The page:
yeah. I mean, you know, that was gonna make the segue into the current pandemic, same issue, the numbers, how many cases are out there? We don’t you know, we’re not tracking it. We’re not we’re not our testing is Limited, that the numbers that they’re putting out there are, you know, pale in comparison to the, to the real numbers. And it’s hard to code, you know, who actually dies as a consequence of COVID-19 versus, you know, some secondary cause. And then, you know, those statistics are just are just challenging. So, in the face of this pandemic, let’s say you, you were in the process of creating your documentary. Hmm, right. You had done it a couple years later. So that this was occurring in the midst of you creating your documentary.
What would you have done differently? In the wake of the current pandemic, what would you have either included or tracked or covered? If you had included this, what we’re going through right now in your documentary, first of all, Brett, I think it would have been easier because when I started working on excel in 2014, no One wanted to talk about it. It was so challenging to get physicians and medical students, or part of the establishment to talk about this topic, it was still very much hidden. And, you know, people just have this vision that physicians had this cushy life. And you know, they were playing golf, it just, there wasn’t a lot of motivation to talk about it. So I think now if it had happened now, there would be a lot more interest to talk about the pressures, and a lot more acknowledgments, a lot more transparency, because we see it, we see them getting suited up and getting sick and losing their allies to help patients. So of course, this would be a fascinating example of how important positions are. But when I started working on the film, position, suicide and Look, you know, suicide is a problem in society in general, why should we care about physician suicide? And I, you know, was trying to draw the link Look, if if physicians are taking their lives, what kind of care do you think you’re going to get? as a patient? Think about it, think about it. So now it’s, it’s easier to see how important positions are now, you know, men don’t realize these are ER and ICU, you know, these are hospitals that are really on the front lines, physicians like you that have private practices that are hurting and other ways you know, financially. You know, no one’s having elective surgery and people are reluctant to go out of their house forget about, let alone go to an empty appointment to get their deviated septum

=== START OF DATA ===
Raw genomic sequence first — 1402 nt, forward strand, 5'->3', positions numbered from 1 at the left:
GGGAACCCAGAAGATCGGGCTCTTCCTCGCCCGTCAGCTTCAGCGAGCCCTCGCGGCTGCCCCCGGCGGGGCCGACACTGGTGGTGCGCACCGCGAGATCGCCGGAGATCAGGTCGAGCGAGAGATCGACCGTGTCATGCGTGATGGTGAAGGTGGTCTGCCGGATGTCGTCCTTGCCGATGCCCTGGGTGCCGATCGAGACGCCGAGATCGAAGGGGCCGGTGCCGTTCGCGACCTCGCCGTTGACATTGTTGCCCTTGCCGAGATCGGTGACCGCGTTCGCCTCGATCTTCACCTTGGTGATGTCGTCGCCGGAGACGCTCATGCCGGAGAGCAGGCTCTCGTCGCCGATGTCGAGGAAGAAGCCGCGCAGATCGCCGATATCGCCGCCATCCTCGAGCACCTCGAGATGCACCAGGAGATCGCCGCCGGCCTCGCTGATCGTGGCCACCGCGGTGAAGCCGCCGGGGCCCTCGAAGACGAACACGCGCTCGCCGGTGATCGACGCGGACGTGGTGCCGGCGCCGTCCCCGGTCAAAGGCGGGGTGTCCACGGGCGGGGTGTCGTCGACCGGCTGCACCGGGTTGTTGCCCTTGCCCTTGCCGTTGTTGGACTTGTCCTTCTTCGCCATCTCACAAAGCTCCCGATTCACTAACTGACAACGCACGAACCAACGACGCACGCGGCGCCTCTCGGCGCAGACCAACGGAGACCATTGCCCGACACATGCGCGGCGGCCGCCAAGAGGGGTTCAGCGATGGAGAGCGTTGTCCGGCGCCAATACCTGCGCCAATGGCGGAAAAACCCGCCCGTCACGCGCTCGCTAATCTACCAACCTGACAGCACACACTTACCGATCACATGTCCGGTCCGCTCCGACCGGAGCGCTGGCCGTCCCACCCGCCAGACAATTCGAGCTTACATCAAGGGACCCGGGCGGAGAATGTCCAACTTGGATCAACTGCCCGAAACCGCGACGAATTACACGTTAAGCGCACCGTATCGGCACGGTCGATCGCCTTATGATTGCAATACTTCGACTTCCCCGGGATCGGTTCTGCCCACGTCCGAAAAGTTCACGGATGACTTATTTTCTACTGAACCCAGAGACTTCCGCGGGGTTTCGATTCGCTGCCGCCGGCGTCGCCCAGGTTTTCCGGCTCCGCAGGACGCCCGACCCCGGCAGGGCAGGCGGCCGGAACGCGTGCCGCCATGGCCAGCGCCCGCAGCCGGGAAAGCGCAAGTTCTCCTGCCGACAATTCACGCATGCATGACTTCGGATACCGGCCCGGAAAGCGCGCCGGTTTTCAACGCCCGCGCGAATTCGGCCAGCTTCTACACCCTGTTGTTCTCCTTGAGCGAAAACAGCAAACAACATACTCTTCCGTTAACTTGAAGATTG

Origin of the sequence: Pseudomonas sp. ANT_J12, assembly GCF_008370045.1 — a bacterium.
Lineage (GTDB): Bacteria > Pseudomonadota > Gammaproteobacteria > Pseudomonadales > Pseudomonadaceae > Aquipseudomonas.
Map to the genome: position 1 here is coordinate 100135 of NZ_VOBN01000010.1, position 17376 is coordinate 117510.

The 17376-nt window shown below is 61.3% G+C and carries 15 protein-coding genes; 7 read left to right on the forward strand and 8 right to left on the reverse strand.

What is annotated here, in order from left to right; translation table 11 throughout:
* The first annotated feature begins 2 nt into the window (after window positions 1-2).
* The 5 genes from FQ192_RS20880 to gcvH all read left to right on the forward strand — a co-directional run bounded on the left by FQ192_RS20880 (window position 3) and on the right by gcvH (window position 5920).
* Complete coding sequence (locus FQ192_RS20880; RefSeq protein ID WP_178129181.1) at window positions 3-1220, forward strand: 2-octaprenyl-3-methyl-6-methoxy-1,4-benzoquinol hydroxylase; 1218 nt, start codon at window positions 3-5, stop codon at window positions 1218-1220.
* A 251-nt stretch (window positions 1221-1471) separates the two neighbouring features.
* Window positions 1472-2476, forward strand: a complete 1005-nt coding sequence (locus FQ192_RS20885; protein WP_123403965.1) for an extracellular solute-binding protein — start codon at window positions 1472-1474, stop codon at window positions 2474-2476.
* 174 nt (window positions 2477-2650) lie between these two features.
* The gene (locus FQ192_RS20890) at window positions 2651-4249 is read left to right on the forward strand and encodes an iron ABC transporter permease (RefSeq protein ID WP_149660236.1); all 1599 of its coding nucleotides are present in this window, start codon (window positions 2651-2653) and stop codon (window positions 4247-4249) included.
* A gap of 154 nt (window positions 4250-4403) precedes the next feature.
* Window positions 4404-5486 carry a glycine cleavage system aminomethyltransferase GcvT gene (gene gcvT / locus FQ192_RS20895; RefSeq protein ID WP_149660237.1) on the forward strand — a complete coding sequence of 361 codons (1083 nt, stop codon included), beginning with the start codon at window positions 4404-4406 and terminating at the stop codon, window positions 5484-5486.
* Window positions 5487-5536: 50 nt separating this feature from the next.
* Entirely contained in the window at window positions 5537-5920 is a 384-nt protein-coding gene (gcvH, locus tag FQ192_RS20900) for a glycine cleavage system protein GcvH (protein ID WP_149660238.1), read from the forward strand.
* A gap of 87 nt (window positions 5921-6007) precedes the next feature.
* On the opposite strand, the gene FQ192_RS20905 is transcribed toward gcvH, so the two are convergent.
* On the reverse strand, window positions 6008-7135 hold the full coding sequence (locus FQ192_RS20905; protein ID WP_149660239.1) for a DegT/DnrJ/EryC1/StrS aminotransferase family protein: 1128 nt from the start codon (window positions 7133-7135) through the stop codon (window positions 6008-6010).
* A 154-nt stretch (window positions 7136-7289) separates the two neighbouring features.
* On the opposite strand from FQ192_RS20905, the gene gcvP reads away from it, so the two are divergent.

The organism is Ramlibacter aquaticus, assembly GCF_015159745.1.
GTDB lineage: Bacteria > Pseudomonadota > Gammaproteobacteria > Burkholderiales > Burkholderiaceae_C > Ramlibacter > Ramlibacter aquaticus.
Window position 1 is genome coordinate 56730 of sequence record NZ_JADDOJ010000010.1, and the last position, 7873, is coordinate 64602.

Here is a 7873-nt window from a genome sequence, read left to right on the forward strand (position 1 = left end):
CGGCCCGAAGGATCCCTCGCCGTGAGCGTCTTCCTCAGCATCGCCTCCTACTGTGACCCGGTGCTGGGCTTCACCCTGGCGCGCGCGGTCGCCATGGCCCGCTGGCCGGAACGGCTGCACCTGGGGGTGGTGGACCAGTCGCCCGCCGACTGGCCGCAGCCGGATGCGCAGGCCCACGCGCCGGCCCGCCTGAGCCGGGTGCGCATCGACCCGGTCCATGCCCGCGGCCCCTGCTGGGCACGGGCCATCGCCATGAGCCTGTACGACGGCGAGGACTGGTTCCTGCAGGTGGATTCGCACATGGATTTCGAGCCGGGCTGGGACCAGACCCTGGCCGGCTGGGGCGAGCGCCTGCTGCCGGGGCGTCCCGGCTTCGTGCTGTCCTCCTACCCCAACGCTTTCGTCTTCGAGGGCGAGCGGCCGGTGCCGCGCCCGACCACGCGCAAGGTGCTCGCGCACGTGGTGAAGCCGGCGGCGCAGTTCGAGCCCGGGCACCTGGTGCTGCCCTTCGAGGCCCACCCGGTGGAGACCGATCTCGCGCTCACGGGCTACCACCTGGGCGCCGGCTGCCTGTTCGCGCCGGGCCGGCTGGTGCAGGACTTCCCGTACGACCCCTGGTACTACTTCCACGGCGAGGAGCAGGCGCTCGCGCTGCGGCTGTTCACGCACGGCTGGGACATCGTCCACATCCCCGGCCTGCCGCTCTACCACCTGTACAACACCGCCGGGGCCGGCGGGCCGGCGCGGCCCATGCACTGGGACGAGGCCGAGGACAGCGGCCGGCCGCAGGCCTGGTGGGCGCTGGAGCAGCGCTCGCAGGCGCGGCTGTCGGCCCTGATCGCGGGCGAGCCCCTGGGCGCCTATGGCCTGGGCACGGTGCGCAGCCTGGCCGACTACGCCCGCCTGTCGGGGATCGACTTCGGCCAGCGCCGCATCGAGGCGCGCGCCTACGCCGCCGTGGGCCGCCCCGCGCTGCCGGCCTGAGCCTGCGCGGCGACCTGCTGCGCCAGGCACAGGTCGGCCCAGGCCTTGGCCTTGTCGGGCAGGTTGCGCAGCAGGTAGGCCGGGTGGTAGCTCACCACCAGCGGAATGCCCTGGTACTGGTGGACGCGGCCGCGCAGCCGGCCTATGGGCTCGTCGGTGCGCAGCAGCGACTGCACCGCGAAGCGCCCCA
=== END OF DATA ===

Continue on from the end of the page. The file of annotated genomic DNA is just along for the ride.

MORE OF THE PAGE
earwax clean. Yeah.
physicians in private practice are hurting in other ways, but it just would have man made it easier to get along. empathy for positions that what I experienced back in 2014 1516 of all it took me four years in between shooting for a year and a half, two years and then editing for another 18 months. So in in that space of time, you know, there was just starting to see, you know, more dialogue and more programs, but there was still a lot of resistance to talk about this. So it would have been actually easier.
Yeah, I can see that right now. They’re just so overburdened and overtaxed and if they were already even a bit burned out beforehand you know, they they have no guard left. So you ask them a question and they will be more than happy to go into great detail about what is what challenges they’re facing or and have been facing.
I’m holding posted a cold COVID-19 we can still use this film as a means To get the community together and have a dialogue about what has happened, you know, how can we use this spotlight this national spotlight, this global spotlight on physicians and all healthcare workers to demand change to improve wellness and safety. So
tell us one more time about the virtual screening for do no harm.
The screening is on April 19, which is a Sunday evening. It’s 8pm on the east coast. 7pm Central and 5pm on the east coast. The easiest way to register is if they go to the do no harm film website, and on the homepage, there’s a button right there to click to learn more about the panel and the event. And then you can register
and that’s do no harm film calm, correct. Okay. Robin Simon, thank you so much for creating this Extremely important documentary and for taking this time to do the podcast.
Thank you, Brad. It was a pleasure. Thanks for having me.
That was Dr. Bradley Block at the physicians guide to doctoring. He can be found at physicians guide to doctoring calm, or wherever you get your podcasts. If you have a question for previous guests, or have an idea for a future episode, send a comment on the web page. Also, please be sure to leave a five star review on your preferred podcast platform. We’ll see you next time on the physicians guide to doctoring.